Master Teaching

a blog for teachers who follow the Master Teacher

Facing Fear: Letting Go & Moving Forward

Fear can be debilitating.  Kissing cousins with pride, it can breed defensiveness and make people pigheaded.  It can get us off track or completely stop us in our tracks.  In the classroom, it can put huge roadblocks between students and learning.  Below you will find two learner characteristics and four classroom techniques that might help us understand and manage learners’ fear.

Two Learner Characteristics

As the Israelites could attest, following Yahweh is a good place to encounter fear.  At one point in their history, they had just experienced a rather harrowing set of events involving a narcissistic Pharaoh and a frenetic midnight escape.  Now, panicking, they’re stuck between a sea and an army where they hear two contradictory messages from their leader and his God:[1]


Moses:    Do not be afraid. The Lord will fight for you; you need only to be still.
Yahweh: Why are you crying out to me? Tell the Israelites to move on.


Conflicting messages or two sides of overcoming fear?

On one side, learners engage in the art of letting go.  They open their hands (or hearts) and release self into the more capable hands of Yahweh in spite of the unknowns of what, when, and how.  In the classroom, this tolerance of ambiguity, in healthy measures, can release minds paralyzed by anxiety over the unknown.  In language learning, it can unlock both minds and mouths overwhelmed by the complexities of linguistic rules.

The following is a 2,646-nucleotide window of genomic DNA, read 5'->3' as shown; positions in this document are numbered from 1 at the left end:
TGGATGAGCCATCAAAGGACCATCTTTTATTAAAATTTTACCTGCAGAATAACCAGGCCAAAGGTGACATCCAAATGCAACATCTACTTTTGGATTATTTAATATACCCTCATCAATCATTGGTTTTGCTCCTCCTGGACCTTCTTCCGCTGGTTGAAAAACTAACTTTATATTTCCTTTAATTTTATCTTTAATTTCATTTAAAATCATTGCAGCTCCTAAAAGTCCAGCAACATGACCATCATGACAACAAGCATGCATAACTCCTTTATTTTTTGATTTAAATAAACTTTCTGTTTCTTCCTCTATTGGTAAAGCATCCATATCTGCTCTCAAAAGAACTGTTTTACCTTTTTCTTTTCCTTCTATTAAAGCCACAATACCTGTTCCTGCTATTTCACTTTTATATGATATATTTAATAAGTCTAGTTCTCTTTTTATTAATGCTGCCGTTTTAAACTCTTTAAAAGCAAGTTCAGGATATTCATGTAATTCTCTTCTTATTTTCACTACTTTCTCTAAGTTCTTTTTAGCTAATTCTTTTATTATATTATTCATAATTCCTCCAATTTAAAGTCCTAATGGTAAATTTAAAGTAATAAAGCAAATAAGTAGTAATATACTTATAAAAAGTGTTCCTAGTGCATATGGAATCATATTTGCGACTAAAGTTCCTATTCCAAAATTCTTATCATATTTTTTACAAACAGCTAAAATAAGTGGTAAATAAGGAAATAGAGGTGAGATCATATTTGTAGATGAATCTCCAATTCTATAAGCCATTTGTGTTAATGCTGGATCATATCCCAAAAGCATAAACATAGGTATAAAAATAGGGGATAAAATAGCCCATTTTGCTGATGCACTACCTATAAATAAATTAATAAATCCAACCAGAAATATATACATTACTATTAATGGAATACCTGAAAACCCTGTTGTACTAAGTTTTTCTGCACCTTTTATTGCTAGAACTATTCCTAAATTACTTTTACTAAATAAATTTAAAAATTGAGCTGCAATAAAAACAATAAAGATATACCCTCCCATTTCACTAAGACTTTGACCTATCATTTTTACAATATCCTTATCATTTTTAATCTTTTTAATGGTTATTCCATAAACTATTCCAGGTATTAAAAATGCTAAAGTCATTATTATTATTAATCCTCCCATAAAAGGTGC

On the other side, learners engage in the discipline of moving forward.  They progress through the unknown with faith in spite of looming obstacles.  In the classroom, this willingness to take risks, wise risks, can advance learners through new territory and into the beyond.  In language learning, it can lead to, not necessarily perfect, but successful communication.

Four Classroom Techniques

With or without Yahweh in their picture, infusing students with these characteristics is impossible.  We might, though, be able to create a classroom environment where a healthy tolerance of ambiguity and measured risks are encouraged.  Here are four classroom techniques I’ve found helpful.

  • unambiguous expectations:  When I first started teaching graduate students, a seasoned professor suggested that clear expectations make for easier grading.  Students appreciate them too. + 1 is appropriate for new material, i for the context of learning, for explanations of assignments, activities, and the type of participation we expect in every class.
  • pleasure in the process:  Step by step through new territory is not meant to be an insipid plodding.  Learning should be challenging and can be arduous.  I’ve noticed, though, that when I demonstrate a technique, elicit students’ ideas, or have them synthesize by creating a poster, proverb, or speech, they get lost in learning while fear fades into the background.
  • genuine encouragement:  One day a student’s expression caught my attention when I brought her earlier ideas into a later discussion.  It was as if a burden had been lifted.  I’m learning that encouragement may be a better balance for fear when it’s specific to individuals, situations, and the whys of a job well-done.
  • an atmosphere of trust:  Conventional wisdom says that creating a safe environment in our classrooms will lessen anxiety and encourage risk-taking.  Some teachers I meet with once a week for English language practice have emphasized trust as foundational to our safe environment, trust between all members of the group not just between teacher and students.